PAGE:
I. THE REFORMED (DUTCH) CHURCH IN AMERICA
(1) Name, Doctrinal Standards, and Organization
The denomination known as "The Reformed Protestant Dutch Church in North America" until 1867, when the present name was adopted, asserts with Protestants generally the sole sufficiency of the Scriptures as a rule of faith. Its recognized theological standards are the Apostles', Nicene, and Athanasian Creeds, the Belgic Confession, the Heidelberg Catechism, and the Canons of the Synod of Dort. It believes in the spiritual reception of Jesus Christ by the believer in the Lord's Supper, and also accepts the distinctively Calvinistic doctrine of a limited election to salvation. The liturgy is characterized by great simplicity; its forms are optional, except in the administration of the sacraments. In policy, the Church is Presbyterian; the constitution recognizes four kinds of officers: ministers of the word, professors of theology, elders, and deacons. The elders exerecise spiritual functions and the deacons are in charge of temporal interests. At the head of individual congregations is the Consistory, which is composed of minister, elders, and deacons. The authority over a district is vested in the Classis which is itself under the jurisdiction of the Particular Synod. The General Synod exercises supreme control in the Church. The elders and deacons are elected to office for two years, after which they may be re-elected. Former elders and deacons may be called together for consultation in what is known as the "Great Consistory". The other Reformed Churches especially treated in this article are similarly constituted and organized.
The Dutch Reformed Church was organized among settlers from Holland in New York City in 1628 by Rev. Jonas Michaelius. Fifty communicants were present at the first celebration of the Lord's Supper. When, in 1664, the colony passed from Dutch into English hands, 11 Reformed churches, with an approximate membership of 10,000 souls, existed in the country; they were all situated in New York and neighbouring states. By the terms of surrender the Dutch were granted "the liberty of their consciences in divine worship and in church discipline". During the first decade of English occupation this provision was faithfully observed. Later, however, the governors sought to impose English ecclesiastical customs upon their Dutch subjects, in consequence of which much bitterness was engendered, and a prolonged struggle ensued. In spite of this unfavourable circumstance and the cessation of Dutch immigration, the number of churches, at the beginning of the eighteenth century, had increased to thirty-four. They were under the jurisdiction of the Classis of Amsterdam. In 1738 a petition for the authorization of a cœtus, or ecclesiastical assembly, was sent to that body. But it was only after nine years that a favourable reply was received. This was the first step towards independence, which was completely realized in 1755 by the authorized formation of a classis. This action of some members of the cœtus led to protracted strife, which was to be healed by the plan of union submitted by the Rev. J. H. Livingston in 1771 and accepted by the Amsterdam Dutch churches and the Classis of Amsterdam. After the troublous times of the Revolution, the internal organization was further perfected in 1792 by the adoption of a constitution, which provided for a General Synod. In 1794, this synod met for the first time; it held triennial sessions until 1812, and then became an annual and representative body. A period of increased prosperity opened for the denomination in 1846, when numerous Hollanders settled in the Middle West and connected themselves with the church. In 1910 the Dutch Reformed Church numbered 728 ministers, 684 churches, and 116,815 communicants (statistics of Dr. Carroll in the "Christian Advocate", New York, 26 Jan., 1911; this statistical authority is cited throughout for the United States). Through the emigration just referred to, the Christian Reformed Church was also transplanted to America. This denomination was organized in Holland (1835) as a protest against the rationalistic tendencies of the State Church. To it were joined in the United States in 1890 the diminishing members of the True Reformed Church, a body organized in 1822 by several clergymen. It numbers today 138 ministers, 189 churches, 29,006 communicants.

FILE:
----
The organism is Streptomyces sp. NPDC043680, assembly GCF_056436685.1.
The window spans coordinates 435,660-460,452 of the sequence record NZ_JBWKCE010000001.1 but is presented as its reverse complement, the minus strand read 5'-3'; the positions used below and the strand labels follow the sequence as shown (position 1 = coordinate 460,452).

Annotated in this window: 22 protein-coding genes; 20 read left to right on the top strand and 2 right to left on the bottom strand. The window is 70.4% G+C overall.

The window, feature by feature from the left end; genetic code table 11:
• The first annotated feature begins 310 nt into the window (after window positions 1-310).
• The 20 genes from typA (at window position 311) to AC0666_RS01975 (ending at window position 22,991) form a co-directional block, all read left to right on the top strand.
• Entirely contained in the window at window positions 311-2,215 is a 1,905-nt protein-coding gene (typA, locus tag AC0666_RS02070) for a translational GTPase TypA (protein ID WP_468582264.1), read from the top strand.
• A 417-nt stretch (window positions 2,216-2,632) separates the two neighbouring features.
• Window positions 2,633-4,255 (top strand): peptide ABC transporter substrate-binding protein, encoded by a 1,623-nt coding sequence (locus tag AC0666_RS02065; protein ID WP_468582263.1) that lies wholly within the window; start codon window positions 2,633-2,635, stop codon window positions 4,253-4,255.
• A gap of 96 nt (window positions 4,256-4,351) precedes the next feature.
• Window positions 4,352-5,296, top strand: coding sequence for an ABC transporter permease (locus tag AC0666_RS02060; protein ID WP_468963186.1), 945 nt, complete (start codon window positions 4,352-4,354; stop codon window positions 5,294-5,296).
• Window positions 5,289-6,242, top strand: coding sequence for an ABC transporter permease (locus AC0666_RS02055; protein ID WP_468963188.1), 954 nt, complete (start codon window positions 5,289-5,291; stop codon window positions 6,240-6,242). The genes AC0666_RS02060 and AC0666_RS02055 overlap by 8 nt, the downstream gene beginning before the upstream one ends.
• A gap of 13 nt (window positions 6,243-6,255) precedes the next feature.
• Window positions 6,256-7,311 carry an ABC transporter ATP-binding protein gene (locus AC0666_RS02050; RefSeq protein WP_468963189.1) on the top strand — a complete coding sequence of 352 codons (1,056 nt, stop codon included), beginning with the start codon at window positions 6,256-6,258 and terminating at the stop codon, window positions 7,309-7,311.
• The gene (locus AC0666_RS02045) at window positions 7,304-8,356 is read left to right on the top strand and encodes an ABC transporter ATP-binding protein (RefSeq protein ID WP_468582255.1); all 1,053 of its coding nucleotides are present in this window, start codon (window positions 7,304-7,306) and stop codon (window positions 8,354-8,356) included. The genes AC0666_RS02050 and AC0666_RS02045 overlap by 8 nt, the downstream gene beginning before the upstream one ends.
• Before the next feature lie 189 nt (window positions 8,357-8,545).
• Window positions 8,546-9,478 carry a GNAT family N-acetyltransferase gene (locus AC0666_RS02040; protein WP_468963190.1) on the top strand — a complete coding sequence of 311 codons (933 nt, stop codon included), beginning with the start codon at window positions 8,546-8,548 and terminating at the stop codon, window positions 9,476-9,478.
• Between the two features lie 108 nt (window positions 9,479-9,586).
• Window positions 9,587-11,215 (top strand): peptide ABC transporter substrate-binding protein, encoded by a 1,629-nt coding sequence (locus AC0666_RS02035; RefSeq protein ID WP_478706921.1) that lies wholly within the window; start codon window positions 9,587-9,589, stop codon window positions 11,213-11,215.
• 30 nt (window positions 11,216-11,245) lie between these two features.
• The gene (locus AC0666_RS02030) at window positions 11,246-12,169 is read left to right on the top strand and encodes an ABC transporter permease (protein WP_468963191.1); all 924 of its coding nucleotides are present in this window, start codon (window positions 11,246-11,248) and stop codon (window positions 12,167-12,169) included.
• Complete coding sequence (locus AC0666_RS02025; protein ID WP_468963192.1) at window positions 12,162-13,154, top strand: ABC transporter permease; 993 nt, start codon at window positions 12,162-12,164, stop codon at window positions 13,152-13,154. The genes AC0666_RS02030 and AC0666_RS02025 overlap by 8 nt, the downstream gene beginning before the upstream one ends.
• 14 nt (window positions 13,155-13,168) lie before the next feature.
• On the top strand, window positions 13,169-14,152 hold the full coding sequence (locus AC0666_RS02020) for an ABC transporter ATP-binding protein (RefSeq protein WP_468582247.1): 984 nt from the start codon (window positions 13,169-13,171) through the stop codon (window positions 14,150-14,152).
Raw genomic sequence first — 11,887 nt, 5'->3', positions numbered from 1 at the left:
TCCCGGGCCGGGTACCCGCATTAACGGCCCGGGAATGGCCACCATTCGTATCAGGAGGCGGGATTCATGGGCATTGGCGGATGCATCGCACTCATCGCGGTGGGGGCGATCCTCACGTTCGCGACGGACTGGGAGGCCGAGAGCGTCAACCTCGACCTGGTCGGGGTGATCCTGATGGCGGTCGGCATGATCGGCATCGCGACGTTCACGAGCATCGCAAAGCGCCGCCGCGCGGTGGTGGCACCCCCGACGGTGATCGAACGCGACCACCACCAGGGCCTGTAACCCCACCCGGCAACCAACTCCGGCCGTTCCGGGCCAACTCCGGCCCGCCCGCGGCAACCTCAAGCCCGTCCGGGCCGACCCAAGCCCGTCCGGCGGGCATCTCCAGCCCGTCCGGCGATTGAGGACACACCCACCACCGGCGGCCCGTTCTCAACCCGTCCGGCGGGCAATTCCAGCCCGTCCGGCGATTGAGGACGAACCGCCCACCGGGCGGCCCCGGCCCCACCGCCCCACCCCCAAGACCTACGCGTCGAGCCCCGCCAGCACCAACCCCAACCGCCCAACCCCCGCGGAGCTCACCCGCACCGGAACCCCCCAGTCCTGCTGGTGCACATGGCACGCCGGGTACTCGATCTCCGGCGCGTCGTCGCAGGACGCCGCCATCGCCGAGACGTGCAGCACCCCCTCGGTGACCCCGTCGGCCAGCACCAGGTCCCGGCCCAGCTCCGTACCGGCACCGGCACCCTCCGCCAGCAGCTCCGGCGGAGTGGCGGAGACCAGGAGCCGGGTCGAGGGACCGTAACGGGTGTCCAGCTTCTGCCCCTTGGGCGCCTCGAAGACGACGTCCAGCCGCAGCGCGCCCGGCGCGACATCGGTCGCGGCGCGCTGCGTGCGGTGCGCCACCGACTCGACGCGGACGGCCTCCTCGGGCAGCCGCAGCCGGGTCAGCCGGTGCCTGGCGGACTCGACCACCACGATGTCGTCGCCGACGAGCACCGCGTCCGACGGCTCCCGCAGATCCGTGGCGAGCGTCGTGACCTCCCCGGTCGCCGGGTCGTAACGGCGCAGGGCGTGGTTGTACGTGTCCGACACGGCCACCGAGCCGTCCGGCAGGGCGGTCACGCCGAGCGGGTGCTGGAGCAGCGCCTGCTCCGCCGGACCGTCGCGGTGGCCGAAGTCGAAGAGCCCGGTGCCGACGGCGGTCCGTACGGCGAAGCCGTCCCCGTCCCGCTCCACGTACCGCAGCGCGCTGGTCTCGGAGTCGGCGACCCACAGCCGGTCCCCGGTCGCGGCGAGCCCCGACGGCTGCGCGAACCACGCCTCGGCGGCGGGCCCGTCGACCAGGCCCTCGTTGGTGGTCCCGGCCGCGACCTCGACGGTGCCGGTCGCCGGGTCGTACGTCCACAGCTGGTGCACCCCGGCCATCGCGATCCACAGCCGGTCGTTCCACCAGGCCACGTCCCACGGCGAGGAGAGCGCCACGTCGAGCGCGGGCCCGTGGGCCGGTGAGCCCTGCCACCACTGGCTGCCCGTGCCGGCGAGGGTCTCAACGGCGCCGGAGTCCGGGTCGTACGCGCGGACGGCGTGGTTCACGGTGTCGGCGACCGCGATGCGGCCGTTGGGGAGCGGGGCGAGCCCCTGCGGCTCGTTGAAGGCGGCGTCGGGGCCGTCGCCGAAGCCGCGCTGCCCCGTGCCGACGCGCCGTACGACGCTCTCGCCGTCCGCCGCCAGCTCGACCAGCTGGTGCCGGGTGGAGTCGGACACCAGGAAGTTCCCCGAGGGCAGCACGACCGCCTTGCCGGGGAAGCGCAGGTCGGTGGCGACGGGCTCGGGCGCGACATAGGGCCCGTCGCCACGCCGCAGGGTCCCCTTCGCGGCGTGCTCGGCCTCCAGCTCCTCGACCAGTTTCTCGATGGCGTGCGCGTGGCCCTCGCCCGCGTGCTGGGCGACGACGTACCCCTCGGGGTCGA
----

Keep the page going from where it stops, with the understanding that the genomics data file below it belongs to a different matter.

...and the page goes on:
(3) Educational Institutions and Missionary Activity